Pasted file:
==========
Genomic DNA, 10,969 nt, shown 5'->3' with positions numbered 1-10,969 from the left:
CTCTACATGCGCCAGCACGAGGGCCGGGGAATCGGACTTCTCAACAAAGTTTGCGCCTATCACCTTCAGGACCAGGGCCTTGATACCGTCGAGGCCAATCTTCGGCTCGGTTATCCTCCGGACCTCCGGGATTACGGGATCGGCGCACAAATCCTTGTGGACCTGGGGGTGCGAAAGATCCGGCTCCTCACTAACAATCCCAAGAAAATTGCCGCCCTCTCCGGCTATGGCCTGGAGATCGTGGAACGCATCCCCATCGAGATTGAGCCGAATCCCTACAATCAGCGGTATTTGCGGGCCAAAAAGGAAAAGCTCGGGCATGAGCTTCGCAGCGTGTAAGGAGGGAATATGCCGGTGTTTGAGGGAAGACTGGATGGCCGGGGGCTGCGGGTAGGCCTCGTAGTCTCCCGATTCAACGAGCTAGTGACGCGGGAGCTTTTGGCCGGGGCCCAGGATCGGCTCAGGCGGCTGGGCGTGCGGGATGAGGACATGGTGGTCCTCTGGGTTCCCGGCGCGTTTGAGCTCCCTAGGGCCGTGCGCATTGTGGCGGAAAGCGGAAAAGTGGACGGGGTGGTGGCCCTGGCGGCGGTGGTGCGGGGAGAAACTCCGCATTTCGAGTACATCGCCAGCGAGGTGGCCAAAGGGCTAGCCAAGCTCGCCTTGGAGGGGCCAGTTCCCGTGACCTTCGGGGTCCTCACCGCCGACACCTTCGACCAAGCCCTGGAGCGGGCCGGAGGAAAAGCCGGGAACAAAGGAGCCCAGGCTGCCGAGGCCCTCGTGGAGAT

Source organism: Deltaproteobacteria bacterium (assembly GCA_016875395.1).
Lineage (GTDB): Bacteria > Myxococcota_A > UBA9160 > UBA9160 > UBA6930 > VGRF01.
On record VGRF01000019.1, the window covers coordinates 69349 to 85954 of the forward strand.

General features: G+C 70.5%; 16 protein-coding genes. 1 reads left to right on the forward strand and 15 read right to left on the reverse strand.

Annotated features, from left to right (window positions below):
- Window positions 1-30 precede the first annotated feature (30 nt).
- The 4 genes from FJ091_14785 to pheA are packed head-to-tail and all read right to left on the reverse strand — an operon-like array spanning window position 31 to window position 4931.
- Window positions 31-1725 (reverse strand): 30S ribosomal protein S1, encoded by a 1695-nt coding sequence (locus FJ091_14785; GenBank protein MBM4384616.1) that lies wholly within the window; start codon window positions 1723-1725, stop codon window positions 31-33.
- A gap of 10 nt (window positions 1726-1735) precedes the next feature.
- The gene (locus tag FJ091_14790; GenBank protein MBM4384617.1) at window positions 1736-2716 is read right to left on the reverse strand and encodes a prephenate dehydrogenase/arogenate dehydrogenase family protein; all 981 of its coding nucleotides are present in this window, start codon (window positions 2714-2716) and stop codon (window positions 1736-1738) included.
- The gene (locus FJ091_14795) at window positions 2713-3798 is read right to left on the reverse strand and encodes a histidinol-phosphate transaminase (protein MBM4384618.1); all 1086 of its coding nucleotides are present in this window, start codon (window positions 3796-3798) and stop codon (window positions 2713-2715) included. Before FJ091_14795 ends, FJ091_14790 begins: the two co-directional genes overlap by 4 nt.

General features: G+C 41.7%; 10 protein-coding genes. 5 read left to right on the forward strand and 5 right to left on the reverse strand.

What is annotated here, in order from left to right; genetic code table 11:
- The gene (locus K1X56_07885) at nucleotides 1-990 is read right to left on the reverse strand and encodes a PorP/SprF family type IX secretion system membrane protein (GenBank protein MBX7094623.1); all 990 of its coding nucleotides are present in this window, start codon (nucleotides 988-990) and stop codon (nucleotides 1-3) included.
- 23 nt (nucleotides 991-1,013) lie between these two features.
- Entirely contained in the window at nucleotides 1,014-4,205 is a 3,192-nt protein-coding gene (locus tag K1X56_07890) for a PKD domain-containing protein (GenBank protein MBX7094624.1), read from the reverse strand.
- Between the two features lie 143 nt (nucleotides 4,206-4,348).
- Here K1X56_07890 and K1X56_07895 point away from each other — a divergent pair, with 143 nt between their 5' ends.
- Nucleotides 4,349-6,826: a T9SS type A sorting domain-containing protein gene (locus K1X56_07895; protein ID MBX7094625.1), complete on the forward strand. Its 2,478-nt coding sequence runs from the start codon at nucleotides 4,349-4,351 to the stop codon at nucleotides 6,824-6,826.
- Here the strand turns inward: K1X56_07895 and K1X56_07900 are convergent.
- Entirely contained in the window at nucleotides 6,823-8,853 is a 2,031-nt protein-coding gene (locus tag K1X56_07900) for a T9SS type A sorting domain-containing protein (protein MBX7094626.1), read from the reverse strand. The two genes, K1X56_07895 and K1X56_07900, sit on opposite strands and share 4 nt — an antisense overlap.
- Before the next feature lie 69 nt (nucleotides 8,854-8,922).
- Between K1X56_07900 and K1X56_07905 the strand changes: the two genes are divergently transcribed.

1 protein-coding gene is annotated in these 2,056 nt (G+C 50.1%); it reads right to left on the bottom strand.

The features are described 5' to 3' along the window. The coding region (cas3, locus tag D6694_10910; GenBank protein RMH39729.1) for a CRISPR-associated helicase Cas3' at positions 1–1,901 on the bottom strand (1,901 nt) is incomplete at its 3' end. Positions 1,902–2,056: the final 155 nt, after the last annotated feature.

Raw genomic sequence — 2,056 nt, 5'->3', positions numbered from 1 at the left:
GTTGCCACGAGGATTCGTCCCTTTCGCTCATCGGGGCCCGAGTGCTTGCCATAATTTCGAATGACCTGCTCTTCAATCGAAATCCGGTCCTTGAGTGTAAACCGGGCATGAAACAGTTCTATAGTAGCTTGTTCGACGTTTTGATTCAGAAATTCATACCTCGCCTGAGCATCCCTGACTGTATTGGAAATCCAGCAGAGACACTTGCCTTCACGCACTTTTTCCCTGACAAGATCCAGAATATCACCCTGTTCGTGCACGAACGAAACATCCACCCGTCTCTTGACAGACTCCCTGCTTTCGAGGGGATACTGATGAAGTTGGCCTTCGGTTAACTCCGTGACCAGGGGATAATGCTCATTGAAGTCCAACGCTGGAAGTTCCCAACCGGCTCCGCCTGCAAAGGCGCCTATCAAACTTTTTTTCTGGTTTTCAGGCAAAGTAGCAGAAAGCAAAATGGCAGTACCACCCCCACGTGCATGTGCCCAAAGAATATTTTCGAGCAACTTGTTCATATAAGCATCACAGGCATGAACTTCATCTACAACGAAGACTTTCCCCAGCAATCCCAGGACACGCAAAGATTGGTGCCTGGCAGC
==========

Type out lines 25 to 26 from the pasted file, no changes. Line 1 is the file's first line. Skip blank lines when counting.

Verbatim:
- Between K1X56_07900 and K1X56_07905 the strand changes: the two genes are divergently transcribed.

1 protein-coding gene is annotated in these 2,056 nt (G+C 50.1%); it reads right to left on the bottom strand.